NEH Lecture with University of Notre Dame Prof. Vincent Phillip Muñoz
“A constitutional disaster.” Swirling amongst originalists’ outpouring of praise for Justice Antonin Scalia following his death in February 2016 was this critique, issued by University of St. Thomas Distinguished Professor of Law Michael Stokes Paulsen, of Scalia’s ruling in Employment Division of Oregon v. Smith (1990). And Paulsen was not alone in this sentiment. Stanford Law Professor Michael McConnell, for example, deemed the Smith ruling his least favorite of Justice Scalia’s opinions and one that was wholly out of touch with the Founders’ ideas regarding the First Amendment’s free exercise clause. As University of Notre Dame Tocqueville Associate Professor of Political Science Vincent Phillip Muñoz set out to demonstrate in his October 5 talk at the MU Law School, Scalia’s non-exemptionist ruling in Smith was anything but a constitutional disaster. In fact, and contrary to Prof. McConnell’s reading, he argued that it is the only construction consistent with the Founders’ natural rights philosophy and social compact constitutionalism.
Proving this, Prof. Muñoz went on to explain, first requires a brief foray into the history of religious exemption-related case law in the U.S. Supreme Court. The initial precedent came in Reynolds v. United States (1879), when the Court denied George Reynolds’ claim that a bigamy conviction against him be vacated because, as a member of the Mormon Church, it violated his First Amendment right to free religious exercise. Citing, among other documents, Jefferson’s “Letter to the Danbury Baptists,” the Court denied Reynolds’ petition, arguing that the free exercise clause protected beliefs, not actions, and thus did not provide constitutional grounds for mandating that individuals be granted exemption from generally applicable laws. The ruling in Reynolds, Prof. Muñoz went on to outline, stood until 1963 when, in Sherbert v. Verner, the Court ruled that a compelling state interest had to be demonstrated before individuals’ claims for religious exemption were denied.
Which brings us, he continued, to Employment Division v. Smith, which in many respects resembled Sherbert v. Verner. Like Adell Sherbert, Alfred Leo Smith and Galen Black were seeking the restoration of their unemployment benefits on the heels of being fired for failing drug tests after each had ingested peyote as part of a Native American religious ceremony. In contrast to the decision in Verner, however, the Court returned to the precedent established in Reynolds, with the majority arguing that states were not required to demonstrate compelling interest in denying religious exemptions to individuals who were found to be in violation of generally applicable laws.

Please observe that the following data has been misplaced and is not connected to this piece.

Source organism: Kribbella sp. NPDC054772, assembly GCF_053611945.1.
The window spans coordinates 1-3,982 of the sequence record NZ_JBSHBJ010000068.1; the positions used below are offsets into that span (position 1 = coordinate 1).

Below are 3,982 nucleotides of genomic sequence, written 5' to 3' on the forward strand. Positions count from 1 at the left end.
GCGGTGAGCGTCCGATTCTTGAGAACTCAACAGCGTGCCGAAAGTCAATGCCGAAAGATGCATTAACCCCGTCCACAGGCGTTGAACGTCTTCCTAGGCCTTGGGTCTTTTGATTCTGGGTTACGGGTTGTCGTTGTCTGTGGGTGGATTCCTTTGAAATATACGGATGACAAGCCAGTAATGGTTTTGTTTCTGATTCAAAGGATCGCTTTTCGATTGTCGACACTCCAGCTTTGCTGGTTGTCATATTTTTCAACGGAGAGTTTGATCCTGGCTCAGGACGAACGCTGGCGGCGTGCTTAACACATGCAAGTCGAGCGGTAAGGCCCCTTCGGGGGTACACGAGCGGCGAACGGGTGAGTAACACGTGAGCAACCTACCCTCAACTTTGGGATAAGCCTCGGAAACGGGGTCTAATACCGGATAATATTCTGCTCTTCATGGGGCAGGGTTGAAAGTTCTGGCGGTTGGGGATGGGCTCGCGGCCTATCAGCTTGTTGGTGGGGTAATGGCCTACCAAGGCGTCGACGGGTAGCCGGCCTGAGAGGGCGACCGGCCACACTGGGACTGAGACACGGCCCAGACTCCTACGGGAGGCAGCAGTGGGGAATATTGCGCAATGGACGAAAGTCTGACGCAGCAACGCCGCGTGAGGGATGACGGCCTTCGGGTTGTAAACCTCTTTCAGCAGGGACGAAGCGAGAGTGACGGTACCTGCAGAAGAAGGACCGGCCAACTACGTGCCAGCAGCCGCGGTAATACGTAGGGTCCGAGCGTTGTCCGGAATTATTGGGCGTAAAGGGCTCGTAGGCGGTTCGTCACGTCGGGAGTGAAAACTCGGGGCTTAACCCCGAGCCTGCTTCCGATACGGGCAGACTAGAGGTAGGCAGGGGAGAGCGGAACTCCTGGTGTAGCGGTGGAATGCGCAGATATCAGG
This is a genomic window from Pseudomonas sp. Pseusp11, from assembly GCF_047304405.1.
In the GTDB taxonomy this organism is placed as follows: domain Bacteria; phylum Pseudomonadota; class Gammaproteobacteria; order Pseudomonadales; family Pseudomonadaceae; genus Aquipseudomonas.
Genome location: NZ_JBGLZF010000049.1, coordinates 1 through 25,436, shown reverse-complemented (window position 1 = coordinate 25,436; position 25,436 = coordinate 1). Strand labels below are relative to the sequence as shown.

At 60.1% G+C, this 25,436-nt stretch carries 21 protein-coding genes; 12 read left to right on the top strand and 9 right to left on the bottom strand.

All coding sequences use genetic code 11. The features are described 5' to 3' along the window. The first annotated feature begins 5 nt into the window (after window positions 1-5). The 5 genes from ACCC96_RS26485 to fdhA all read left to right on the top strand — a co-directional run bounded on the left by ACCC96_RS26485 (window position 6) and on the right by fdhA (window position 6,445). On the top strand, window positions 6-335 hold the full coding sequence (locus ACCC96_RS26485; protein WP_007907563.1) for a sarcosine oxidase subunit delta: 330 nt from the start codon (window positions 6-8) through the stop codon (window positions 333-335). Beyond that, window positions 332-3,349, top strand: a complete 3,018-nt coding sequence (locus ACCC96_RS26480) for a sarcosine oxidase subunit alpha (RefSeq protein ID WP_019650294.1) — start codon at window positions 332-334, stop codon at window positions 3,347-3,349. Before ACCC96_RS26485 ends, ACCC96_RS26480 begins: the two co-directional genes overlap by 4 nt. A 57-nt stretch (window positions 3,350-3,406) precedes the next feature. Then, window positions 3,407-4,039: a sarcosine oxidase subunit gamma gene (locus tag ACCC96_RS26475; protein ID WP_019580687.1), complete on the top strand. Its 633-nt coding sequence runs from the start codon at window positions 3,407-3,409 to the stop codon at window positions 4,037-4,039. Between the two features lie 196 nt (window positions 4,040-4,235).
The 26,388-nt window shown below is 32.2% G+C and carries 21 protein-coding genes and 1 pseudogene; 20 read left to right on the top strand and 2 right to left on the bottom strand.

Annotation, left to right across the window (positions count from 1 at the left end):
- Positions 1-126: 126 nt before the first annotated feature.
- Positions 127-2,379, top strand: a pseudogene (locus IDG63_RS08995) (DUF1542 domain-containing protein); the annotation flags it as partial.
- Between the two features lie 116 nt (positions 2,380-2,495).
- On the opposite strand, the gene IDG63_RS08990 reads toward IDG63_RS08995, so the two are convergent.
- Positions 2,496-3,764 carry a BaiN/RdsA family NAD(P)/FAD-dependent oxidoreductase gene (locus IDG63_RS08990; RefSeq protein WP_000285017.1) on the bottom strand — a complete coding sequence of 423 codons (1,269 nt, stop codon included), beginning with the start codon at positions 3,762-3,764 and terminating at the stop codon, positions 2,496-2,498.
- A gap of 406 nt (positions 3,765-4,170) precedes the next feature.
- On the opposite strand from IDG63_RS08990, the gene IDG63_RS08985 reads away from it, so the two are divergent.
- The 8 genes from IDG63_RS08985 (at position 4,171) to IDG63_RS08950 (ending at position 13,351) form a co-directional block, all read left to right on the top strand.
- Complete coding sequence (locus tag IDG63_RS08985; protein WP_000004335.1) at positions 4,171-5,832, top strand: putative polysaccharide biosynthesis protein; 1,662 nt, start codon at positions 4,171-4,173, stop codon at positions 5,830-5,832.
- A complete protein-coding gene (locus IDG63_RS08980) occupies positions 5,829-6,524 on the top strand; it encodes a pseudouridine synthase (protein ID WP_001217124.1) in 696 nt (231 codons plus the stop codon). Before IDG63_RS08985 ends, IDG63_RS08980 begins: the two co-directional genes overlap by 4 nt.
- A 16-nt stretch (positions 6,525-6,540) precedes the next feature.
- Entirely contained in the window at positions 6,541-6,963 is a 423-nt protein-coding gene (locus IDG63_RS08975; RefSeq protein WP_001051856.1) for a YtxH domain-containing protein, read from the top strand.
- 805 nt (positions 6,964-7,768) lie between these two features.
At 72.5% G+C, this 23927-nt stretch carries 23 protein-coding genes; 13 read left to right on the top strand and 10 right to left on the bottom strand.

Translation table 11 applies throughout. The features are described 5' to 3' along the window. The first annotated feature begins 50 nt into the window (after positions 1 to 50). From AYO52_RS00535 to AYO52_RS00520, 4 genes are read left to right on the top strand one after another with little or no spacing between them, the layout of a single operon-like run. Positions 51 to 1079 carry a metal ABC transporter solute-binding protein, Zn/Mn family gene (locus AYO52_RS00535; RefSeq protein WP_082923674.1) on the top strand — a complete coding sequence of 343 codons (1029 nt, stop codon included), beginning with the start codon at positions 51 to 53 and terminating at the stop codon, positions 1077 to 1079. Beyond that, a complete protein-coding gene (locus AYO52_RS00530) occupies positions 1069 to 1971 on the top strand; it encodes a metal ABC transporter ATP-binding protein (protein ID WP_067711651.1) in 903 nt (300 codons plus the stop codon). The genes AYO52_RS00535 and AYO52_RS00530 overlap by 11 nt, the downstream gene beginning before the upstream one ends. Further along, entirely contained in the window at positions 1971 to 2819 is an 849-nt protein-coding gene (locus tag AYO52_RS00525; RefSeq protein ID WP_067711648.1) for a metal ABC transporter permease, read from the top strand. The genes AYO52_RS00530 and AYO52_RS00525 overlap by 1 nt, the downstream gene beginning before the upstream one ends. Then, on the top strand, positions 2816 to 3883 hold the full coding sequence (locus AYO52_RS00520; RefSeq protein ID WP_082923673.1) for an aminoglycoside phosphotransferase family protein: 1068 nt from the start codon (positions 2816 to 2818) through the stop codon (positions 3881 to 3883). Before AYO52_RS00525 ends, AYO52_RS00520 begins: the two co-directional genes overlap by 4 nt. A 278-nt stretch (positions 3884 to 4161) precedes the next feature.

While a return to Sherbert followed shortly thereafter, with the passage of the Religious Freedom Restoration Act in 1993, Prof. Muñoz noted that this did little to answer the larger question of whether or not exemptions were consistent with the Founders’ intentions for the free exercise clause. For his part, Prof. McConnell argued in the Harvard Law Review that the ruling in Smith flew in the face of the Founders’ intentions. Pointing to “Memorial and Remonstrance Against Religious Assessments” (1785), McConnell suggested that Madison in particular believed that when religious and political duties came in conflict with one another, it was the government’s obligation to accommodate the higher of the two. And while Prof. Muñoz conceded that certain early American documents—the 1777 New York Constitution, for example—did create standards for balancing free exercise and state interest, he argued that they were by no means rule-proving exceptions.
To truly understand why this is the case—and why McConnell is wrong—he traced the question of religious exemptions through the social compact theory that shaped the Founders’ constitutionalism. In outlining the basic tenets of this theory, Prof. Muñoz showed how, for the Founders, religious freedom was so fundamental—so inalienable—that it could not be counted among the rights that individuals ceded to the government in order to secure natural liberties. He went on to show how, with the inalienability of religious freedom in mind, the First Amendment was thus crafted to be categorically prohibitive, stripping the government of any authority or jurisdiction over religious practice as such; which is to say that it prevented the establishment of balancing standards, like exemptions, which weighed religious practice against state interest. And he concluded by noting that, while a pragmatic argument can certainly be made that a little protection might promote a greater scope of liberty, this doesn’t change the fact that exemptions eviscerate the First Amendment’s categorical prohibition of state intervention and, in this, would have been a shocking conclusion for the Founders to witness.
The lecture was made possible in large part by a major grant from the National Endowment for the Humanities and was conducted in partnership with the Missouri Humanities Council. Any views, findings, conclusions, or recommendations expressed during or in response to the lecture do not necessarily represent those of the National Endowment for the Humanities.